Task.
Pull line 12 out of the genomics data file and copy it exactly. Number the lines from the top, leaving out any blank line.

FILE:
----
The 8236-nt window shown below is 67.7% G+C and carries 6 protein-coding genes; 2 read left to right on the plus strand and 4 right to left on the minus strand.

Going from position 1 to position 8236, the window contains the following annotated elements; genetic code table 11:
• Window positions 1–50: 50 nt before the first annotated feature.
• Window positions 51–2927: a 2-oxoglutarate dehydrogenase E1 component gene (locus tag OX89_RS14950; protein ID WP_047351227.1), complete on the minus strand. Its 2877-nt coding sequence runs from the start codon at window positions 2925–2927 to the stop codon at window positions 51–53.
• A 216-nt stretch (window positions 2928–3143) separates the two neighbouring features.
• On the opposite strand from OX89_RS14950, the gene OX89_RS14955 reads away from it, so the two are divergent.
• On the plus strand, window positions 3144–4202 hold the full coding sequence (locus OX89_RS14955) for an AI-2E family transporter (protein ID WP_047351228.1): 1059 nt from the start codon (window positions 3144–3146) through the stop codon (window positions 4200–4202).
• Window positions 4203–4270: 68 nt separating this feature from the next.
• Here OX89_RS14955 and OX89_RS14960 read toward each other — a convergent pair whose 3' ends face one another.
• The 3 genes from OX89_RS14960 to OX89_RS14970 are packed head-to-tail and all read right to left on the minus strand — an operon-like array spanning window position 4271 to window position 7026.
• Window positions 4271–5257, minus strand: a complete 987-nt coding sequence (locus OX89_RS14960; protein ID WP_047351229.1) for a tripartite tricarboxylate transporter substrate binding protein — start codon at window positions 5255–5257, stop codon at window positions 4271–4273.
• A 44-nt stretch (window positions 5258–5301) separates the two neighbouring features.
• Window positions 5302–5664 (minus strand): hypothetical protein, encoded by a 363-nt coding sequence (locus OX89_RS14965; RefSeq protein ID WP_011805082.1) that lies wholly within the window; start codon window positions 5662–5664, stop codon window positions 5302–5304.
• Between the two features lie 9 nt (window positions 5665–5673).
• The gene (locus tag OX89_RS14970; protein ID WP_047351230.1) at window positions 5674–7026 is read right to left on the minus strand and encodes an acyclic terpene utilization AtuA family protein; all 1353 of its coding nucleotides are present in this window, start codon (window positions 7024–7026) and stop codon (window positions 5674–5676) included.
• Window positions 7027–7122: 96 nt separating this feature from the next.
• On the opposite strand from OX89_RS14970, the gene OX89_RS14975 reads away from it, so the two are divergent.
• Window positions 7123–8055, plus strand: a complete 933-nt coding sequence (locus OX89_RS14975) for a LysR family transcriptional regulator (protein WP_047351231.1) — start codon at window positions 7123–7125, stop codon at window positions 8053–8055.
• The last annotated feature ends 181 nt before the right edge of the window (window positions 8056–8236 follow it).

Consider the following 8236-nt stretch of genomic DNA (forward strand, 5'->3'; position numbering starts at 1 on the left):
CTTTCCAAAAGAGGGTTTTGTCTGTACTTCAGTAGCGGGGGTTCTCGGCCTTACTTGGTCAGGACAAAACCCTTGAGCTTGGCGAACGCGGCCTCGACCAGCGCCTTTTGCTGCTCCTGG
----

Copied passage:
• A 44-nt stretch (window positions 5258–5301) separates the two neighbouring features.